A broadcaster works on television or radio programmes.

Broadcasting positions include television or radio broadcasting assistants, broadcast journalists or presenters. Broadcast assistants help with the day-to-day production and delivery of local or national television/radio programmes. Broadcast journalists research and report news and current affairs for news bulletins and factual productions. They usually have a particular role, for example reporter, editor, producer or presenter. Some broadcasters work on a freelance basis; others may have fixed contracts with particular programmes or radio shows.

Broadcasters are expected to uphold certain legal standards in their research methods and material.

Work activities

  • Researching, investigating and presenting factual information on news or current affairs.
  • Working to strict deadlines.
  • Generating ideas for stories and features.
  • Arranging and carrying out live or recorded interviews.
  • Using specialised technology to record and present material.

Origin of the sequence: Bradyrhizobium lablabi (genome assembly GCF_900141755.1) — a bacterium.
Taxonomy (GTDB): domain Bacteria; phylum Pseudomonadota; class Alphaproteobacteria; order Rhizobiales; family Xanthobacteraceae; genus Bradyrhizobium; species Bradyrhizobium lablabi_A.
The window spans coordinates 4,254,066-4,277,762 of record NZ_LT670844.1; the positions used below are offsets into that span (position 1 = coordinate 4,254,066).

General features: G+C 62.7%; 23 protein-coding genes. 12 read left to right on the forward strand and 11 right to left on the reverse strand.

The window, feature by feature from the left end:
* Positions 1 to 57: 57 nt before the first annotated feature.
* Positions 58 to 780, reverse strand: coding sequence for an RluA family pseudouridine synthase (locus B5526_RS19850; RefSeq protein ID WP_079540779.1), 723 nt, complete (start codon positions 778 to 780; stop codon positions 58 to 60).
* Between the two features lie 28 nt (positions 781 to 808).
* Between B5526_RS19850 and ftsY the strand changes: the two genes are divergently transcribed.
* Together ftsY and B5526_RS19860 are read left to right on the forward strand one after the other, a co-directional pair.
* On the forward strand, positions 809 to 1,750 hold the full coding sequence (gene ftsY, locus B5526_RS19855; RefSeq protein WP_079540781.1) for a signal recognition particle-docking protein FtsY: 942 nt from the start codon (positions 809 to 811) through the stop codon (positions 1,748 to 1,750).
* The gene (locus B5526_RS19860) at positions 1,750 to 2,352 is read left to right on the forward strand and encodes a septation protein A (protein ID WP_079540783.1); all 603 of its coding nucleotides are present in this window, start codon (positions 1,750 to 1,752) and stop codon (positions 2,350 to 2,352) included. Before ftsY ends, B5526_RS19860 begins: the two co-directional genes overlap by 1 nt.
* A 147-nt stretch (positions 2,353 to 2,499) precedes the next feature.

• Ensuring shows run smoothly (broadcast assistants).

Work conditions

Travel: is necessary for journalists and reporters who are working on location.
Working hours: can be irregular and unsociable, including nights and weekends.
Location: Relocation may be necessary for freelancers as contracts are frequently short-term.

Entry requirements

Postgraduate courses are available at a number of institutions across Ireland and Northern Ireland, however gathering as much practical experience as possible in a broadcasting environment is vital.

Further information

Trainee schemes can offer a direct path into a broadcasting career.